The music in the film alone is just fantastic. The Coca Cola jingle Robert's character commissions is incredible, and it's punctuated by this aboriginal guy who is playing his device - a guy Roberts finds outside the Coca Cola local offices, and promptly drafts into service. It's just really funny to see The Kid's mind work - marketing wheels a'spinnin' as he devises and employs his strategies. Everyone on both sides is equally mocked, and that makes for a really fine, mostly non-judgemental film (rare these days, eh?).
There are other nice touches in the soundtrack and
also, I'd be remiss, not to mention NUTS, if I avoided the very nice scene of Greta Scaatchi where she's freshening up...well, go see the film!
It's quirky, it's revealing, and a lot of fun. It also does a great job of discussing culture clashes, where, when everyone is harmless, you can see how progress comes out of a some dissension, yet still wonder if we're losing a little something in the translation. If that's vague, so's the film in some ways, and I think that is precisely what the director was going for. It doesn't all have to fit perfectly. A lot doesn't, and that makes it kind of seem real."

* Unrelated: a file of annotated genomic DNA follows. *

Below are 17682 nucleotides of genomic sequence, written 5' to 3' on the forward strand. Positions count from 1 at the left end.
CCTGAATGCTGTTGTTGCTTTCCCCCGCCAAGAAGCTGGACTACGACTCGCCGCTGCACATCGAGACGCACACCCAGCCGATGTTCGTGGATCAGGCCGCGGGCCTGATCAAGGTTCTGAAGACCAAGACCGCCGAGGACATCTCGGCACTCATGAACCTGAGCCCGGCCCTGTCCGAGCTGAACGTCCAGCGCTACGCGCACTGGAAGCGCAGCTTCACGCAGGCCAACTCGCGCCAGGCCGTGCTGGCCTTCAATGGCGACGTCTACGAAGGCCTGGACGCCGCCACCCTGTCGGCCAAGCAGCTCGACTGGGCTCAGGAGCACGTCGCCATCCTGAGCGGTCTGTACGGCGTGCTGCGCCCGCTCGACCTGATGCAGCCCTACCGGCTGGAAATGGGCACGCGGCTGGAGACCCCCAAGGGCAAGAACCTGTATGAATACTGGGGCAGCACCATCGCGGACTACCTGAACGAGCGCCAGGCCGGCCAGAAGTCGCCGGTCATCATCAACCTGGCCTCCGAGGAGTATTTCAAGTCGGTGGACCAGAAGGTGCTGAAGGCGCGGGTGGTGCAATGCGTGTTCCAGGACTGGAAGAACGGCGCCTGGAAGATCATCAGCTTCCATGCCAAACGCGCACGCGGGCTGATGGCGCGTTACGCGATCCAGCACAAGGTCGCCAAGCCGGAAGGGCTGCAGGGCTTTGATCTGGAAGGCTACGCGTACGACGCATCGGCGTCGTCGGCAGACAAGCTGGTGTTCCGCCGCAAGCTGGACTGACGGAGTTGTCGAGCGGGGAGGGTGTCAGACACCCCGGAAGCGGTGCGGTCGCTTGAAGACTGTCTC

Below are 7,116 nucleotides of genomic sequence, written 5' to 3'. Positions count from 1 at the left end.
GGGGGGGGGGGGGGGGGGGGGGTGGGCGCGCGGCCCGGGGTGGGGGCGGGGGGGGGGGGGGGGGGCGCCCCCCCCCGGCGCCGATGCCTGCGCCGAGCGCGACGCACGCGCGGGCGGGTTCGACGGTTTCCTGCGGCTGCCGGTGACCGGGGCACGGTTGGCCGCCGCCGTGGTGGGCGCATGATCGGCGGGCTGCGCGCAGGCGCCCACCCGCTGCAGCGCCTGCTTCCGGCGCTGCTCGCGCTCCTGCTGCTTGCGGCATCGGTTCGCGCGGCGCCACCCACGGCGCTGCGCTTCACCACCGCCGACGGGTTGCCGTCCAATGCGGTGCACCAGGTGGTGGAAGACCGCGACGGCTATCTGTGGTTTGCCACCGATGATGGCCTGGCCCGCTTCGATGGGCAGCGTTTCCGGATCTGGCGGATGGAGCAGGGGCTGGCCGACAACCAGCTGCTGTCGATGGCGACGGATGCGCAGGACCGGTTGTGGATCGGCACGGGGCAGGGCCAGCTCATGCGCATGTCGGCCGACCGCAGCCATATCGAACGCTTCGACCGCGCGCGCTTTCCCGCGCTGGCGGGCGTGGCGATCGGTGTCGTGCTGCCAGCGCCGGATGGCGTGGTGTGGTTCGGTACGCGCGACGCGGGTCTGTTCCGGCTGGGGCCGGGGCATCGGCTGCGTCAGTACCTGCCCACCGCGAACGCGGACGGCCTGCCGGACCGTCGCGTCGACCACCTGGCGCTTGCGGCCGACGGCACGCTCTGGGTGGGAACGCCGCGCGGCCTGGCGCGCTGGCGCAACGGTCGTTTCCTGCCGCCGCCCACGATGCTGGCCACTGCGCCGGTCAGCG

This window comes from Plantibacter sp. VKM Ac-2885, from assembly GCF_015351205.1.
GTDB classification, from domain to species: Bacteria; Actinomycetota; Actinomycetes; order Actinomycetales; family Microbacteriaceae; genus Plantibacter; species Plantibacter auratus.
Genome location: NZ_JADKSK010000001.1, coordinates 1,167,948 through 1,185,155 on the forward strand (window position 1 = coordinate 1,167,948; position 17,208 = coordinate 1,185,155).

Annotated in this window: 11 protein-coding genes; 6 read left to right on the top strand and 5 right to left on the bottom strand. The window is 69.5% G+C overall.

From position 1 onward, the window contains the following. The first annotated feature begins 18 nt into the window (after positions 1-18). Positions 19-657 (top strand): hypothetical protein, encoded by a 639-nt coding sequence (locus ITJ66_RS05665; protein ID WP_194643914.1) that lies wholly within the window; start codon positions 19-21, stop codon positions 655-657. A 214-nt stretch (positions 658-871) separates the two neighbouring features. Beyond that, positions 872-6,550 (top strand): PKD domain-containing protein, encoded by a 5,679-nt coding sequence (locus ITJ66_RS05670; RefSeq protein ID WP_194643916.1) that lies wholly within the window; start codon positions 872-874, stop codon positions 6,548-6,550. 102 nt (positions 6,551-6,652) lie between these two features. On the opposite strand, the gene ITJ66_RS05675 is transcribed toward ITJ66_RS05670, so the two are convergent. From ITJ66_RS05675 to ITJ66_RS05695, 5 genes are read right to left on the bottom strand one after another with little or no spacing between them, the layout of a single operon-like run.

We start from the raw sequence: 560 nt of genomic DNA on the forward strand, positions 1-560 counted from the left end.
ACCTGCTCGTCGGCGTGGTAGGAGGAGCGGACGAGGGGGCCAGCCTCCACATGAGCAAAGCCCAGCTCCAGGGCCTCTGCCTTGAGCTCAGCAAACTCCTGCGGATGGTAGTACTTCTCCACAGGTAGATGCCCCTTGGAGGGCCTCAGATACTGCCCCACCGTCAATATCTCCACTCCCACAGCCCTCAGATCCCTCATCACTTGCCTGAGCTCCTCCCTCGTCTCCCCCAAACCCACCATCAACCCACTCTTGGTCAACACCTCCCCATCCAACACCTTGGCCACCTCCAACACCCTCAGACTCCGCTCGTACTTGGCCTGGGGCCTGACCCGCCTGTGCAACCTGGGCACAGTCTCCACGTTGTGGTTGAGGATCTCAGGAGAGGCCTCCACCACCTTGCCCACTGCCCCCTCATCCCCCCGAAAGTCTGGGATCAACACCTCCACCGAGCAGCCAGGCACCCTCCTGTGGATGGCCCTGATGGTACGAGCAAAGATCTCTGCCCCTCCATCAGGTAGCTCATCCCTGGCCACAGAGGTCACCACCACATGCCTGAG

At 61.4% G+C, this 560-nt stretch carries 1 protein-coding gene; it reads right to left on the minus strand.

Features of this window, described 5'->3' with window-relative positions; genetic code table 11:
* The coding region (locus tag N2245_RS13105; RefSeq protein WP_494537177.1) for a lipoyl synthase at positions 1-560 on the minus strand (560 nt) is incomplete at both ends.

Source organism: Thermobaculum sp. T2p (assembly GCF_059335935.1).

Fredrick A. Waff | Cooperstown MLB | 05/06/2002
(4 out of 5 stars)
"The Coca-Cola Kid gets by on it's off-beat charm of which it is loaded with. Eric Roberts is Perfect as Becker the hotshot trouble shooter who comes to bring coca-cola to the outback. Along the way he becomes a better person as he encounters a local soft drink makerwho refuses to be pushed aside by the American giant. Greta Scacci plays Beckers love interest who has a few secrets of her own. Yes it is compareable to "Local Hero" but is original enough to stand on it's own. One of Roberts better performances."